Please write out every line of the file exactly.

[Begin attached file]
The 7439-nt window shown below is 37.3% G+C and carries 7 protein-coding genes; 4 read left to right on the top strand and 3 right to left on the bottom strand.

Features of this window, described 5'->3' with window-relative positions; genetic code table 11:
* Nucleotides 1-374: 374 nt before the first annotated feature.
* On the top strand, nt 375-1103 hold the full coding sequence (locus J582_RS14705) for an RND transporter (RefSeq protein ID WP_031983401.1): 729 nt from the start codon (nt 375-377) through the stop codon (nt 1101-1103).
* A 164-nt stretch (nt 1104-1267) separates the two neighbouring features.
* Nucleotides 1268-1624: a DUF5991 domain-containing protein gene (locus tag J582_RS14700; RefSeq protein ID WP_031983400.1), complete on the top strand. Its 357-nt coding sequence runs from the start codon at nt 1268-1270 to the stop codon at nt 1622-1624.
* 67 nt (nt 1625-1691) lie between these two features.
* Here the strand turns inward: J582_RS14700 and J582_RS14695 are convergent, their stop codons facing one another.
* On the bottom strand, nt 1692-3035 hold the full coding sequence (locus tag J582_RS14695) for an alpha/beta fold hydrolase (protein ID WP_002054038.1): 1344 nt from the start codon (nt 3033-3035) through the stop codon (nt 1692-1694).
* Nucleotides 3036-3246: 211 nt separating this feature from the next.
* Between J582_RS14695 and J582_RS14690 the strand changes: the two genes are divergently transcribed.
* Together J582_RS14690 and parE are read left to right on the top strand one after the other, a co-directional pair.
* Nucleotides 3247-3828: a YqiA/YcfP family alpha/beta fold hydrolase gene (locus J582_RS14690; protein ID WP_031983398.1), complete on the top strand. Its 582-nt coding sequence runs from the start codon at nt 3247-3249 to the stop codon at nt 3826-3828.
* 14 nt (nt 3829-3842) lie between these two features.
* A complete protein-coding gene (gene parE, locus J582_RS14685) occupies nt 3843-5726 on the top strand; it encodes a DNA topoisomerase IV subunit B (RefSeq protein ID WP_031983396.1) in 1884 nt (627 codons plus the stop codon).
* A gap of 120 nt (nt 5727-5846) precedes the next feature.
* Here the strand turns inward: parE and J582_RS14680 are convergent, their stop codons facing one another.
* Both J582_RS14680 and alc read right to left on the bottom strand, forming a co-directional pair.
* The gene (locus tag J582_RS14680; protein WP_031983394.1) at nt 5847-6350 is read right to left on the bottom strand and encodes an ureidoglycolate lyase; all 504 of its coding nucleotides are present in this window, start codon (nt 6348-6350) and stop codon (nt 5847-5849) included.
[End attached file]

The 7439-nt window shown below is 37.3% G+C and carries 7 protein-coding genes; 4 read left to right on the top strand and 3 right to left on the bottom strand.

Features of this window, described 5'->3' with window-relative positions; genetic code table 11:
* Nucleotides 1-374: 374 nt before the first annotated feature.
* On the top strand, nt 375-1103 hold the full coding sequence (locus J582_RS14705) for an RND transporter (RefSeq protein ID WP_031983401.1): 729 nt from the start codon (nt 375-377) through the stop codon (nt 1101-1103).
* A 164-nt stretch (nt 1104-1267) separates the two neighbouring features.
* Nucleotides 1268-1624: a DUF5991 domain-containing protein gene (locus tag J582_RS14700; RefSeq protein ID WP_031983400.1), complete on the top strand. Its 357-nt coding sequence runs from the start codon at nt 1268-1270 to the stop codon at nt 1622-1624.
* 67 nt (nt 1625-1691) lie between these two features.
* Here the strand turns inward: J582_RS14700 and J582_RS14695 are convergent, their stop codons facing one another.
* On the bottom strand, nt 1692-3035 hold the full coding sequence (locus tag J582_RS14695) for an alpha/beta fold hydrolase (protein ID WP_002054038.1): 1344 nt from the start codon (nt 3033-3035) through the stop codon (nt 1692-1694).
* Nucleotides 3036-3246: 211 nt separating this feature from the next.
* Between J582_RS14695 and J582_RS14690 the strand changes: the two genes are divergently transcribed.
* Together J582_RS14690 and parE are read left to right on the top strand one after the other, a co-directional pair.
* Nucleotides 3247-3828: a YqiA/YcfP family alpha/beta fold hydrolase gene (locus J582_RS14690; protein ID WP_031983398.1), complete on the top strand. Its 582-nt coding sequence runs from the start codon at nt 3247-3249 to the stop codon at nt 3826-3828.
* 14 nt (nt 3829-3842) lie between these two features.
* A complete protein-coding gene (gene parE, locus J582_RS14685) occupies nt 3843-5726 on the top strand; it encodes a DNA topoisomerase IV subunit B (RefSeq protein ID WP_031983396.1) in 1884 nt (627 codons plus the stop codon).
* A gap of 120 nt (nt 5727-5846) precedes the next feature.
* Here the strand turns inward: parE and J582_RS14680 are convergent, their stop codons facing one another.
* Both J582_RS14680 and alc read right to left on the bottom strand, forming a co-directional pair.
* The gene (locus tag J582_RS14680; protein WP_031983394.1) at nt 5847-6350 is read right to left on the bottom strand and encodes an ureidoglycolate lyase; all 504 of its coding nucleotides are present in this window, start codon (nt 6348-6350) and stop codon (nt 5847-5849) included.